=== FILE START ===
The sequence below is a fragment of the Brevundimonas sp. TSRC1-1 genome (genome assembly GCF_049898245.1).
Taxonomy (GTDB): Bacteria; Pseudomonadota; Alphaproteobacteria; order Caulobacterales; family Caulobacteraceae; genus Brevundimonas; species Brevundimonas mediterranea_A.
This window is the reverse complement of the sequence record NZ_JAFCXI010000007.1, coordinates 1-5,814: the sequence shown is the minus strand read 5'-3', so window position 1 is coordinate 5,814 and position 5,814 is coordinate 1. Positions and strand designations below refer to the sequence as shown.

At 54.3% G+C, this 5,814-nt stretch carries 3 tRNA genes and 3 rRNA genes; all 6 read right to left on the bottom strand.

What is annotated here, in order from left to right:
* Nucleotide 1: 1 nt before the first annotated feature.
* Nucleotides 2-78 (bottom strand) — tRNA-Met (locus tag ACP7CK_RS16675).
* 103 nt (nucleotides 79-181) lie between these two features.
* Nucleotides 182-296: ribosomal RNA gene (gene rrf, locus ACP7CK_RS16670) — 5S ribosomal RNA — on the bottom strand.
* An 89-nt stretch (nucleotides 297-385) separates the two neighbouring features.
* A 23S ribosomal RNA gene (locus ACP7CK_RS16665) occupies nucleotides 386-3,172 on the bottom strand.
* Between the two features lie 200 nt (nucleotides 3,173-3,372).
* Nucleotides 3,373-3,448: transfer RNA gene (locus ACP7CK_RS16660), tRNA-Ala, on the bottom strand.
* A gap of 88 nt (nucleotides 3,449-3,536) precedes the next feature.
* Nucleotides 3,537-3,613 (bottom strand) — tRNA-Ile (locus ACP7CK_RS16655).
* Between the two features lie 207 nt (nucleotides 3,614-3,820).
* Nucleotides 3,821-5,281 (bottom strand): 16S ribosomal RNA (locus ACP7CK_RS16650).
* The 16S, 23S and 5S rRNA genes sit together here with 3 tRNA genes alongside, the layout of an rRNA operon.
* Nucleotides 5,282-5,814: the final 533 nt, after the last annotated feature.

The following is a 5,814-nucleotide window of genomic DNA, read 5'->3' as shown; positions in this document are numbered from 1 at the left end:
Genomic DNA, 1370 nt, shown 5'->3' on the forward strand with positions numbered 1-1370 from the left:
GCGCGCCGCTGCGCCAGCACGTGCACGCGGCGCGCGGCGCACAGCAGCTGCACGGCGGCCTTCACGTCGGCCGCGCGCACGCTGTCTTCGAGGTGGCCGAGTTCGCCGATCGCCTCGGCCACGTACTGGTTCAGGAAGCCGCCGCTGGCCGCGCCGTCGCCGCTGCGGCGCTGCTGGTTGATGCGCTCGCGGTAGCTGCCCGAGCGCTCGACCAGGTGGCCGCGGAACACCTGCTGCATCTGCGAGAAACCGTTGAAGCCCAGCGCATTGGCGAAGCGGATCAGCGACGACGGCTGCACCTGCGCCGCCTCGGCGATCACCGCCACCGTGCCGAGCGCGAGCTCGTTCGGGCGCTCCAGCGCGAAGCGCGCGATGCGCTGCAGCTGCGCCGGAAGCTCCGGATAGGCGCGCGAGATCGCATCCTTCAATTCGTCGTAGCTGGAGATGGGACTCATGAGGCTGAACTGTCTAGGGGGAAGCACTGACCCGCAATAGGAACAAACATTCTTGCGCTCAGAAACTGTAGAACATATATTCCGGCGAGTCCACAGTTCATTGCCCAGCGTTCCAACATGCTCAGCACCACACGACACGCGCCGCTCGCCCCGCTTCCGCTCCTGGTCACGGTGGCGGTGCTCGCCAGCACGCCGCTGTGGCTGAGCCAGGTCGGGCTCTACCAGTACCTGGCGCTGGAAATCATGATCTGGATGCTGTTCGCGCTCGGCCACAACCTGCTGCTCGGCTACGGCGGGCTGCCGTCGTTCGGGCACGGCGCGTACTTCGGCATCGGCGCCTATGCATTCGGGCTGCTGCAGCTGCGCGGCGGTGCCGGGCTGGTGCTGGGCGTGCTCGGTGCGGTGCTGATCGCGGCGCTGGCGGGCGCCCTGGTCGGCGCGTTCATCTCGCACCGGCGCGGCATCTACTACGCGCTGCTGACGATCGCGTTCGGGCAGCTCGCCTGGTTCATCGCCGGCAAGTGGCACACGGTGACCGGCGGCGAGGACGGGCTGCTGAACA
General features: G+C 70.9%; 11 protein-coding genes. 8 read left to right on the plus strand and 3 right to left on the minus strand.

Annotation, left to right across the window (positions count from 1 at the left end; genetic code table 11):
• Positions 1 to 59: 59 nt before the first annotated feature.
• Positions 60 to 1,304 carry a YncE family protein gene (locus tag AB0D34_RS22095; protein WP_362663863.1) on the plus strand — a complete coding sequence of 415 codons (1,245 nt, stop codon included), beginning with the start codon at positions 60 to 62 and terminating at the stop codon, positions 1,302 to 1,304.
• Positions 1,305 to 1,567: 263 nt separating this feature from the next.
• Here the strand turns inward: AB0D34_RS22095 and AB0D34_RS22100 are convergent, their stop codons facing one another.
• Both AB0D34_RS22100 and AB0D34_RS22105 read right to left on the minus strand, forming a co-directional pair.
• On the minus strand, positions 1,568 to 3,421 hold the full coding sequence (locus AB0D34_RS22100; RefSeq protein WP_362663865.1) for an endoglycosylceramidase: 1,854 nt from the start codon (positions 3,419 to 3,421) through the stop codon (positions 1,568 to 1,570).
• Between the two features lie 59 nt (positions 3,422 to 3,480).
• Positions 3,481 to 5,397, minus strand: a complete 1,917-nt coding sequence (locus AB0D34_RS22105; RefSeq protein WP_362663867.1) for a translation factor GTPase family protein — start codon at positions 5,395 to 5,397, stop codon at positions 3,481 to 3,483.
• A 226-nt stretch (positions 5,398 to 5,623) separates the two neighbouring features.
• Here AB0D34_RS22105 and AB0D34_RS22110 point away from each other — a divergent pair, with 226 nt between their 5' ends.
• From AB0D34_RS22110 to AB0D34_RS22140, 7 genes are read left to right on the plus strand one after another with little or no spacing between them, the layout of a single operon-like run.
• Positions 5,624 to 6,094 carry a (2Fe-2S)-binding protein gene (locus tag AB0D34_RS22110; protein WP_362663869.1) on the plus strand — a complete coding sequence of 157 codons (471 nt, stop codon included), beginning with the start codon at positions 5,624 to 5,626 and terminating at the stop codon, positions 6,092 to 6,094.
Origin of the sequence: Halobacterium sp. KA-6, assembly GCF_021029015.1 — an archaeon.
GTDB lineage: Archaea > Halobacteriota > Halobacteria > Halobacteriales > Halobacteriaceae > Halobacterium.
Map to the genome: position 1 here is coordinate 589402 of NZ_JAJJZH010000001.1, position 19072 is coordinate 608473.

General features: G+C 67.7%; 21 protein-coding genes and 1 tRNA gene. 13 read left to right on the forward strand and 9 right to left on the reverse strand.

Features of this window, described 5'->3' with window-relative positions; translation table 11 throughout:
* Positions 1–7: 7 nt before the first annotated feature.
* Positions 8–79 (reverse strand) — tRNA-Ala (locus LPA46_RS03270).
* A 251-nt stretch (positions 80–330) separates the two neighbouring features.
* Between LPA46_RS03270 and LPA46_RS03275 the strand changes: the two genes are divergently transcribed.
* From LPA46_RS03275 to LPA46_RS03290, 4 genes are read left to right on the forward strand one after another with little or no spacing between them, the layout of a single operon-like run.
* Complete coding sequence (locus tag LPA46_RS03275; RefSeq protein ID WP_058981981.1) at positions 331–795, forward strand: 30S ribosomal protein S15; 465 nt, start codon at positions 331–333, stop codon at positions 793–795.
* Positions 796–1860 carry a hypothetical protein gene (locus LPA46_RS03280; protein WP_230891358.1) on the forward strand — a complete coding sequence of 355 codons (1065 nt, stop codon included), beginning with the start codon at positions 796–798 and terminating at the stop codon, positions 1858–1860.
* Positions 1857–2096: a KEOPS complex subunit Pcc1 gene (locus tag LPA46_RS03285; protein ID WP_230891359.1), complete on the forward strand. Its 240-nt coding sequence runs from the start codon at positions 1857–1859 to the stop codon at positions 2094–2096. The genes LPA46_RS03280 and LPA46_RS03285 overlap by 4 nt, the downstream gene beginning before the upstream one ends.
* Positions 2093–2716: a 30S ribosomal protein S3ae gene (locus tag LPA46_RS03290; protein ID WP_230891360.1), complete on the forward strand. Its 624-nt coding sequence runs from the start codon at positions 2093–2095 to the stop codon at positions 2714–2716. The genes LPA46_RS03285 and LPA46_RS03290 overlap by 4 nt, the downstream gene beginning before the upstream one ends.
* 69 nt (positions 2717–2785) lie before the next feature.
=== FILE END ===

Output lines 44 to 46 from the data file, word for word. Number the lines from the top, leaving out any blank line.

* A 251-nt stretch (positions 80–330) separates the two neighbouring features.
* Between LPA46_RS03270 and LPA46_RS03275 the strand changes: the two genes are divergently transcribed.
* From LPA46_RS03275 to LPA46_RS03290, 4 genes are read left to right on the forward strand one after another with little or no spacing between them, the layout of a single operon-like run.